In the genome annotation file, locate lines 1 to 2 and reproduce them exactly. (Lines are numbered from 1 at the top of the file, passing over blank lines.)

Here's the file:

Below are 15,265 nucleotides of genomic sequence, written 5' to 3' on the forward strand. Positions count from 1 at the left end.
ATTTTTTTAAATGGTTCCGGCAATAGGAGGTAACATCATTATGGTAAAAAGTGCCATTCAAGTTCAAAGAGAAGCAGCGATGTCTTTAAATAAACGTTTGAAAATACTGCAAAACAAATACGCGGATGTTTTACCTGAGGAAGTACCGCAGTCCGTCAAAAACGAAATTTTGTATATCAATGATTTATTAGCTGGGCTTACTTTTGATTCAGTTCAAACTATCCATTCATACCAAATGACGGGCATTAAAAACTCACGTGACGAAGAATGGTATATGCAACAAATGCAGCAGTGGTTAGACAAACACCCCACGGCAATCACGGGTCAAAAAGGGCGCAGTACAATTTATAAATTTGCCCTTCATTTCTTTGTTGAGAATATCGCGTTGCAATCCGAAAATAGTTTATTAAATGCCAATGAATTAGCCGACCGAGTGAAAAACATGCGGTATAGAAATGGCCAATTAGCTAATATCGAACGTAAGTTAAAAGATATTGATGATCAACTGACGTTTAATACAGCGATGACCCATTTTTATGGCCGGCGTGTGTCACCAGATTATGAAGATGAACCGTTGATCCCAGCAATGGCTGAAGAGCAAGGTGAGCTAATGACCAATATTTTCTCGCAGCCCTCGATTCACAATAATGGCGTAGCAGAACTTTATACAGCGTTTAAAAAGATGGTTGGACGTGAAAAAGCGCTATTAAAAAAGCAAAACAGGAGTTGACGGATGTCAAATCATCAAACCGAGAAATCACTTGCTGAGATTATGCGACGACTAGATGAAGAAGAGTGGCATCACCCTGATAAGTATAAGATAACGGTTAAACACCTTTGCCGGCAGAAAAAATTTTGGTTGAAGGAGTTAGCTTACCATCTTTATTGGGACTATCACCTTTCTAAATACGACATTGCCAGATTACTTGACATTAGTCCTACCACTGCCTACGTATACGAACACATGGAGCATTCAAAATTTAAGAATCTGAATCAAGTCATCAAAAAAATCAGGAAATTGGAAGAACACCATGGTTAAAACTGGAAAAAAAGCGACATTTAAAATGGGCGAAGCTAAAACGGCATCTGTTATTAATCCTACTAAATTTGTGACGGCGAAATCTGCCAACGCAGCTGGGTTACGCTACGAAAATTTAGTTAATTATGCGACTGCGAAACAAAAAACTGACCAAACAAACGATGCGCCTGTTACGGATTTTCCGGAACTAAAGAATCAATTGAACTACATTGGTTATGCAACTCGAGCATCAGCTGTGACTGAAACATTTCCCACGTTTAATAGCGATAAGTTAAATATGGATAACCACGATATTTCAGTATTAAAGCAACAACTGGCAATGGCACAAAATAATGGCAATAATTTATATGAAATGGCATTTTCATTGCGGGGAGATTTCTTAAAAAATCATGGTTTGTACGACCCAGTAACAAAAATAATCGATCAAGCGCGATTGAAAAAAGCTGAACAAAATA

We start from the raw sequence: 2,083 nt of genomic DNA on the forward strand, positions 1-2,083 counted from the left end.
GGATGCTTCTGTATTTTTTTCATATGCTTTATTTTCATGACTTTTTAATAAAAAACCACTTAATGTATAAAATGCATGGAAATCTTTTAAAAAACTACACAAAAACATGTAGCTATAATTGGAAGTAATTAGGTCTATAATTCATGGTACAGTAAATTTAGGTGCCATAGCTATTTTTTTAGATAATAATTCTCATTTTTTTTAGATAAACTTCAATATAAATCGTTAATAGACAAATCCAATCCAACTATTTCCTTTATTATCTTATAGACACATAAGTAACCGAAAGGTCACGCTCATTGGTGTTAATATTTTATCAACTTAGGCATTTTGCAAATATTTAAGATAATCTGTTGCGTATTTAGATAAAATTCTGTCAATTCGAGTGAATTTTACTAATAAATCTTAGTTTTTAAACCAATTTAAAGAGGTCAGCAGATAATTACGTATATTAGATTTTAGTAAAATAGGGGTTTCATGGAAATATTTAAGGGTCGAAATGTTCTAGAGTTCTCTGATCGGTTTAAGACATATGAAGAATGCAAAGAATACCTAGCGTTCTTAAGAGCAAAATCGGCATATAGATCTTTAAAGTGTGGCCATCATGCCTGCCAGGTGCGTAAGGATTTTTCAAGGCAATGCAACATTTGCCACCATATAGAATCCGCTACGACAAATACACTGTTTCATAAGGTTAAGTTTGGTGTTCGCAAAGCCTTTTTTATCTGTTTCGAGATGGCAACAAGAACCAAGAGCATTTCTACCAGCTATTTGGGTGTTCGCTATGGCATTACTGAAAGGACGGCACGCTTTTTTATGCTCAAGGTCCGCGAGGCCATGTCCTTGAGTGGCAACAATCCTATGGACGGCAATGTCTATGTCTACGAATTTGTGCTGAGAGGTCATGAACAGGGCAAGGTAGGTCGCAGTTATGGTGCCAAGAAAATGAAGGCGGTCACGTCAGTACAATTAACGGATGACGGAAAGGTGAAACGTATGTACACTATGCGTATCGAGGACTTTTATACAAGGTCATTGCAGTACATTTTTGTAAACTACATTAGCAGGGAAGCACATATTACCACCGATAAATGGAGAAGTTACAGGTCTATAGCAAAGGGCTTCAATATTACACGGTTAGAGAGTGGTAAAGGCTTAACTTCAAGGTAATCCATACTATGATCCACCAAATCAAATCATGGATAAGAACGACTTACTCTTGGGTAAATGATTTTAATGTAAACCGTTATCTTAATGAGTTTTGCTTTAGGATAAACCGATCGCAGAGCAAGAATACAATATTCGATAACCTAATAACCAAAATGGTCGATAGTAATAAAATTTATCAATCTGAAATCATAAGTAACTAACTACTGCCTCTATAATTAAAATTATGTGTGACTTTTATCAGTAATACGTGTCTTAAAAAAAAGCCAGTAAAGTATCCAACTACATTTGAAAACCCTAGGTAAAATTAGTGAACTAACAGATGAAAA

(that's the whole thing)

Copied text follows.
Below are 15,265 nucleotides of genomic sequence, written 5' to 3' on the forward strand. Positions count from 1 at the left end.
ATTTTTTTAAATGGTTCCGGCAATAGGAGGTAACATCATTATGGTAAAAAGTGCCATTCAAGTTCAAAGAGAAGCAGCGATGTCTTTAAATAAACGTTTGAAAATACTGCAAAACAAATACGCGGATGTTTTACCTGAGGAAGTACCGCAGTCCGTCAAAAACGAAATTTTGTATATCAATGATTTATTAGCTGGGCTTACTTTTGATTCAGTTCAAACTATCCATTCATACCAAATGACGGGCATTAAAAACTCACGTGACGAAGAATGGTATATGCAACAAATGCAGCAGTGGTTAGACAAACACCCCACGGCAATCACGGGTCAAAAAGGGCGCAGTACAATTTATAAATTTGCCCTTCATTTCTTTGTTGAGAATATCGCGTTGCAATCCGAAAATAGTTTATTAAATGCCAATGAATTAGCCGACCGAGTGAAAAACATGCGGTATAGAAATGGCCAATTAGCTAATATCGAACGTAAGTTAAAAGATATTGATGATCAACTGACGTTTAATACAGCGATGACCCATTTTTATGGCCGGCGTGTGTCACCAGATTATGAAGATGAACCGTTGATCCCAGCAATGGCTGAAGAGCAAGGTGAGCTAATGACCAATATTTTCTCGCAGCCCTCGATTCACAATAATGGCGTAGCAGAACTTTATACAGCGTTTAAAAAGATGGTTGGACGTGAAAAAGCGCTATTAAAAAAGCAAAACAGGAGTTGACGGATGTCAAATCATCAAACCGAGAAATCACTTGCTGAGATTATGCGACGACTAGATGAAGAAGAGTGGCATCACCCTGATAAGTATAAGATAACGGTTAAACACCTTTGCCGGCAGAAAAAATTTTGGTTGAAGGAGTTAGCTTACCATCTTTATTGGGACTATCACCTTTCTAAATACGACATTGCCAGATTACTTGACATTAGTCCTACCACTGCCTACGTATACGAACACATGGAGCATTCAAAATTTAAGAATCTGAATCAAGTCATCAAAAAAATCAGGAAATTGGAAGAACACCATGGTTAAAACTGGAAAAAAAGCGACATTTAAAATGGGCGAAGCTAAAACGGCATCTGTTATTAATCCTACTAAATTTGTGACGGCGAAATCTGCCAACGCAGCTGGGTTACGCTACGAAAATTTAGTTAATTATGCGACTGCGAAACAAAAAACTGACCAAACAAACGATGCGCCTGTTACGGATTTTCCGGAACTAAAGAATCAATTGAACTACATTGGTTATGCAACTCGAGCATCAGCTGTGACTGAAACATTTCCCACGTTTAATAGCGATAAGTTAAATATGGATAACCACGATATTTCAGTATTAAAGCAACAACTGGCAATGGCACAAAATAATGGCAATAATTTATATGAAATGGCATTTTCATTGCGGGGAGATTTCTTAAAAAATCATGGTTTGTACGACCCAGTAACAAAAATAATCGATCAAGCGCGATTGAAAAAAGCTGAACAAAATA